By MIKEY HIRANO CULROSS
Rafu Travel Editor
One in a series of stories from the Kansai region of central Japan.
Heads up, guys, White Day is next week, and you don’t want to be caught empty-handed in front of your sweetheart.
What’s that? You’ve never heard of White Day?
To be fair, it’s basically a manufactured holiday, as many are – Secretaries’ Day anyone? – designed to sell stuff, in this case sweets.
Here’s the gig, as it goes in Japan: on Feb. 14, ladies across the country customarily give Valentine chocolates to many of the men in their lives. Not necessarily romantic offerings, these “giri-choco” or “obligatory chocolates” are given to male co-workers and acquaintances.
But then, there are the candies that carry a weightier Cupidian connotation, and that’s where it all gets a bit sticky, so to speak.
Should a young lady have designs on a particular fellow, her gift of Valentine candy comes with the implication that she’d be pleased as pudding if he reciprocates on White Day, which comes a month later on March 14. Should the gentleman present her with some substantial sweets on that occasion, a romance may very well be blossoming. If not, a sour taste might be all that remains.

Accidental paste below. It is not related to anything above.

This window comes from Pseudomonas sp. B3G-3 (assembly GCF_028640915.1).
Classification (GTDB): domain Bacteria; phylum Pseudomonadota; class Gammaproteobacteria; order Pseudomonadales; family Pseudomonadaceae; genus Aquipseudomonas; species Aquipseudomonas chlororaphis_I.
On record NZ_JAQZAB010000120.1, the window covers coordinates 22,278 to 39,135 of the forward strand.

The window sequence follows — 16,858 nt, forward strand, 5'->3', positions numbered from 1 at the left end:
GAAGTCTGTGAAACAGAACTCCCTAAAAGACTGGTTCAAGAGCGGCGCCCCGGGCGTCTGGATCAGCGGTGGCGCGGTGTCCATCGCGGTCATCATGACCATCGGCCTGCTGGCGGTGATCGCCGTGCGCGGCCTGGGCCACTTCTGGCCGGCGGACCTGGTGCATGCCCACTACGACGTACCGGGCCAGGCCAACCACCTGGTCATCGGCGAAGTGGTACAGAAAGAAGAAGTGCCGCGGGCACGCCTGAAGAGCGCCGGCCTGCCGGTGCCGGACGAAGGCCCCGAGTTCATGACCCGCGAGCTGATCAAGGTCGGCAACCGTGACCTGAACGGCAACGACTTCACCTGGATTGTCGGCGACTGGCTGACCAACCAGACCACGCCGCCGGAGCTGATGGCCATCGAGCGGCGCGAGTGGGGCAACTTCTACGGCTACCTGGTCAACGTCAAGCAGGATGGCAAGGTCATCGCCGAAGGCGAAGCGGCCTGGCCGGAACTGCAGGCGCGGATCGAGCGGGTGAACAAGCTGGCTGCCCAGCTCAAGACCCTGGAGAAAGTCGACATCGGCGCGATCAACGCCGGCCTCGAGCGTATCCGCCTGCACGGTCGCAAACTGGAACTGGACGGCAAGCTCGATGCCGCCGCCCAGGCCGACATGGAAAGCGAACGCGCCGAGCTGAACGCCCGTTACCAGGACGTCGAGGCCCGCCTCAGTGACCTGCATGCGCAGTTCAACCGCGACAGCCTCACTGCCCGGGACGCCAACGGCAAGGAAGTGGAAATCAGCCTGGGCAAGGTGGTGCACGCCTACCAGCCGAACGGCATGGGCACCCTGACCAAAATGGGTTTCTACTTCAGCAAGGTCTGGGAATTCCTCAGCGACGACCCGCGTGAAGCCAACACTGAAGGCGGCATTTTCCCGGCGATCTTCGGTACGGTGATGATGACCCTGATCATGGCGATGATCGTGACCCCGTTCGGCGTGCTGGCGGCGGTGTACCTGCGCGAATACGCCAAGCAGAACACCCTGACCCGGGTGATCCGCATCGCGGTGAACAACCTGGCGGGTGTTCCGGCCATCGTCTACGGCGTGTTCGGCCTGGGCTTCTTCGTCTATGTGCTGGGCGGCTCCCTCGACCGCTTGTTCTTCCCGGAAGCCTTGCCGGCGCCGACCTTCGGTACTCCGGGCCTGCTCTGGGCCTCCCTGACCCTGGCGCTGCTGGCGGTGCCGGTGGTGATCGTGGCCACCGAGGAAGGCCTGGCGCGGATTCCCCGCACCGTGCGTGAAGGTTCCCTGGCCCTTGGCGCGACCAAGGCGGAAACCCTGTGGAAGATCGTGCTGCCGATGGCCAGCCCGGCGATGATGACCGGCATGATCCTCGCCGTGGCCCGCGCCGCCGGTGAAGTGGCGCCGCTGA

According to some sources, White Day came about – not surprisingly – in the late 1970s, when a Japanese candy maker produced marshmallow treats for the occasion, after the National Confectioners’ Industry Council suggested creating a holiday to bookend Valentine’s Day.
Soon, there was white chocolate and other lightly-colored treats, which, when complemented by scarlet Valentine offerings, were in keeping with the national concept of “kohaku,” the combination of red and white symbolizing balance, health and prosperity.
If you happen to be in Kobe, though, you’d be wise to take it fairly seriously. The word around town there is that White Day was begun locally by a Russian confectioner, in response to St. Valentine’s Day, and they’re very proud of the sweets available around town.
Last month, I had the chance to visit the Patisserie Grégory Collet, a French-style cake and sweet shop in Kobe where the quality of their creations is uncompromised.
Opened in 1990, the shop features an array of cakes, chocolates and frozen desserts, but from what I observed, their artistic, single-serving pastries are the items most come for.
Among those I sampled were the Framboisier, a tasty little hunk of strawberry mousse and subtle pastry wrapped in a fruit gel and topped with berries. Pity you’re merely reading about it, because I assure you, it was heavenly, worth every yen of the 473 yen price.
Also absolutely divine is the Absolu (525 yen), a chocolate brulée with hazelnut creme.
Lunch is available as well, based around pastas, sandwiches and French fare. Despite the luxurious desserts, the meals are quite reasonable in price, around 900 to 1,700 yen per person.
Patisserie Grégory Collet is located at 3-4-7 Motomachi-dori, in the Chuo district of Kobe City. It’s about a five-minute walk from Motomachi Station. Open 10:30 a.m. to 7:30 p.m., except Wednesdays, when it is closed. Phone (078) 326-7511 or visit www.http://www.gregory-collet.com.